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Mobile payments made easy
Bitcoin when used on a mobile device allows you to pay with a simple two-step scan-and-pay. There’s no need to sign up, swipe your card, type a PIN, or sign anything. All you need to receive Bitcoin payments is to display the QR code in your Bitcoin wallet app and let the other party scan your mobile, or touch the two phones together (using NFC radio technology).

Security and control over your money
Bitcoin transactions are secured by military-grade cryptography. Nobody can take your money or make a payment on your behalf. So long as you take the required steps to protect your wallet, Bitcoin can give you control over your money and a strong level of protection against many types of fraud.

Works everywhere, anytime
Similarly to email, you don’t need to ask recipients you’re sending bitcoin to, to use the same software, wallets or service providers. You just need their bitcoin address and then you can transact with them anytime. The Bitcoin network is always running and never sleeps, even on weekends and holidays.

Fast international payments
Sending bitcoins across borders is as easy as sending them across the street. There are no banks to make you wait three business days, no extra fees for making an international transfer, and no special limitations on the minimum or maximum amount you can send.

Choose your own fees
There is no fee to receive bitcoins, and many wallets let you control how large a fee to pay when spending. Most wallets have reasonable default fees, and higher fees can encourage faster confirmation of your transactions. Fees are unrelated to the amount transferred, so it’s possible to send 100,000 bitcoins for the same fee it costs to send 1 bitcoin.

Protect your identity
With Bitcoin, there’s no credit card number that malicious actors can collect in order to steal from you. In fact, it’s even possible in some cases to send a payment without revealing your identity, almost like with physical money. You should, however, take note that some effort can be required to protect your privacy.

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Chances are you hear the phrase “bitcoin mining” and your mind begins to wander to the Western fantasy of pickaxes, dirt and striking it rich. As it turns out, that analogy isn’t too far off.

Far less glamorous but equally uncertain, bitcoin mining is performed by high-powered computers that solve complex computational math problems (that is, so complex that they cannot be solved by hand, and indeed complicated enough to tax even incredibly powerful computers). The luck and work required by a computer to solve one of these problems is the equivalent of a miner striking gold in the ground — while digging in a sandbox. At the time of writing, the chance of a computer solving one of these problems is about 1 in 13 trillion, but more on that later.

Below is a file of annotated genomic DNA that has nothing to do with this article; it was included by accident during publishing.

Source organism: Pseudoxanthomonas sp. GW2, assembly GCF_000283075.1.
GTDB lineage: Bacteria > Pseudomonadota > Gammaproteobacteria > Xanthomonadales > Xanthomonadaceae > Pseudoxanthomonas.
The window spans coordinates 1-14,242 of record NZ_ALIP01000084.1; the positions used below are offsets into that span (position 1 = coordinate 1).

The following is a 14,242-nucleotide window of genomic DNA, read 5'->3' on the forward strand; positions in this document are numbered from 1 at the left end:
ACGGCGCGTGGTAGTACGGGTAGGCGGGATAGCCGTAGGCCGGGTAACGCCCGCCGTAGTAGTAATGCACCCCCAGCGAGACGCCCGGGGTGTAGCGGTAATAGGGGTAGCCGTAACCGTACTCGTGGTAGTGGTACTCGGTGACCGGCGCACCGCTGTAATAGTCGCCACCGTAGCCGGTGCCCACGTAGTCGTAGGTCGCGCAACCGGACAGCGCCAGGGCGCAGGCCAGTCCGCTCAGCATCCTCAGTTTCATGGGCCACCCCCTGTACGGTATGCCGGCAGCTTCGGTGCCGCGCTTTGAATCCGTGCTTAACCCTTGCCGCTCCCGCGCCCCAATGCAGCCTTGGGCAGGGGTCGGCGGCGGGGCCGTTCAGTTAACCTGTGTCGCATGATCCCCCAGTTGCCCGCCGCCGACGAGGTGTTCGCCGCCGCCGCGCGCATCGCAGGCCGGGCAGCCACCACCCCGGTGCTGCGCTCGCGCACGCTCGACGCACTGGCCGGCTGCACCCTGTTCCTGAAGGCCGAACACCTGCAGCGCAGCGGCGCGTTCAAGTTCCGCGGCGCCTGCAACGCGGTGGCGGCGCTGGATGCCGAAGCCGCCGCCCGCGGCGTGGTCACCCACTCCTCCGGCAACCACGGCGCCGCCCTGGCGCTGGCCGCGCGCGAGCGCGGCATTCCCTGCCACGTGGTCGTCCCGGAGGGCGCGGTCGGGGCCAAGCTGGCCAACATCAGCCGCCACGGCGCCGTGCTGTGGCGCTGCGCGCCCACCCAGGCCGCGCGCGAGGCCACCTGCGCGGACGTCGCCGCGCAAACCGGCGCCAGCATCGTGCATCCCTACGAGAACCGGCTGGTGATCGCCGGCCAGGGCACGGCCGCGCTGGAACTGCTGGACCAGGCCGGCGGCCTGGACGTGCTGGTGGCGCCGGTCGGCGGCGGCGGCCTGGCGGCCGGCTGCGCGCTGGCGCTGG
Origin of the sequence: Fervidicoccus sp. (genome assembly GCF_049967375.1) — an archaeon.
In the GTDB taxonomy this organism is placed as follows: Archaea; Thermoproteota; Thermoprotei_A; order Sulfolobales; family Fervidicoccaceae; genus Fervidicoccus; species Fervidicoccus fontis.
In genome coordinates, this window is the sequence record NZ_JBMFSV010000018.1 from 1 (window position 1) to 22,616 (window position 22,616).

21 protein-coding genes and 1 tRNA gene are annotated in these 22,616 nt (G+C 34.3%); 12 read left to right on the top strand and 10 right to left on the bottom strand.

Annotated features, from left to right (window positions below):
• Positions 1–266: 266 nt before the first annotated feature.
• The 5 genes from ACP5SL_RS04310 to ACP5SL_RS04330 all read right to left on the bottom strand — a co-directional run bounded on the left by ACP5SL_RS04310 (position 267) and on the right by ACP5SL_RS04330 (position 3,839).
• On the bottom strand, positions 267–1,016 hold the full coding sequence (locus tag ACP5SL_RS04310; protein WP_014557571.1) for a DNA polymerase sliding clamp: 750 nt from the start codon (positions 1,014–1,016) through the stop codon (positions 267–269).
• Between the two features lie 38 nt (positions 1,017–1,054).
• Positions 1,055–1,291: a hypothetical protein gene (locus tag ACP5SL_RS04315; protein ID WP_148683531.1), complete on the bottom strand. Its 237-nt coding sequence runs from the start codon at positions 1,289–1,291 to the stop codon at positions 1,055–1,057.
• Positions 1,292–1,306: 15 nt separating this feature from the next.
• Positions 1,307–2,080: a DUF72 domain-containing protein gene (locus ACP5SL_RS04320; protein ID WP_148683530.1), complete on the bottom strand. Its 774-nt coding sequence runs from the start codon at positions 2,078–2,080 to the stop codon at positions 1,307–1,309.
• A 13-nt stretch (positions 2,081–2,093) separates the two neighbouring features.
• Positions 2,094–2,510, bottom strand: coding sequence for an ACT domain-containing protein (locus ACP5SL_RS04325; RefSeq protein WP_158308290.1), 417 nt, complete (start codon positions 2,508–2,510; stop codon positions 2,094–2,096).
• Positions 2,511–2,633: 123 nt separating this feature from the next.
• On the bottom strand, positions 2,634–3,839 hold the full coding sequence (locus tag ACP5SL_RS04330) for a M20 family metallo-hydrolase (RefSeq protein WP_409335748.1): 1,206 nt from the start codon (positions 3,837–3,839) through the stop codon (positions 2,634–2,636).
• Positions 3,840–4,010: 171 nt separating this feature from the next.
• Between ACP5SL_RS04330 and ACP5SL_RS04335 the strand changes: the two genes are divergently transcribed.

The result of “bitcoin mining” is twofold. First, when computers solve these complex math problems on the Bitcoin network, they produce new bitcoin (when referring to the individual coins themselves, “bitcoin” typically appears without capitalization), not unlike when a mining operation extracts gold from the ground. And second, by solving computational math problems, bitcoin miners make the Bitcoin payment network trustworthy and secure, by verifying its transaction information.

There’s a good chance all of that only made so much sense. In order to explain how bitcoin mining works in greater detail, let’s begin with a process that’s a little bit closer to home: the regulation of printed currency.

The world’s most popular cryptocurrency Bitcoin is always compared with either fiat or gold.

Bitcoin is often compared with gold, and one of the chief factors of similarity it the way they’re both obtained. Similarly to gold, new Bitcoins are created via the process called “mining.”

In fact, Bitcoin mining has a two-fold purpose: it allows for the creation of new coins and facilitates the processing of transactions in the network.

Another parallel with the precious metal is that there’s a limited amount of Bitcoins that can ever be mined: no more than 21 mln coins. As of 2017, nearly 17 mln Bitcoins have already been mined.

Mining can be quite a competitive task as new Bitcoins are created at a predictable and fixed rate. Those rates have been defined by Satoshi Nakamoto, the creator of Bitcoin, in the white paper published in 2008.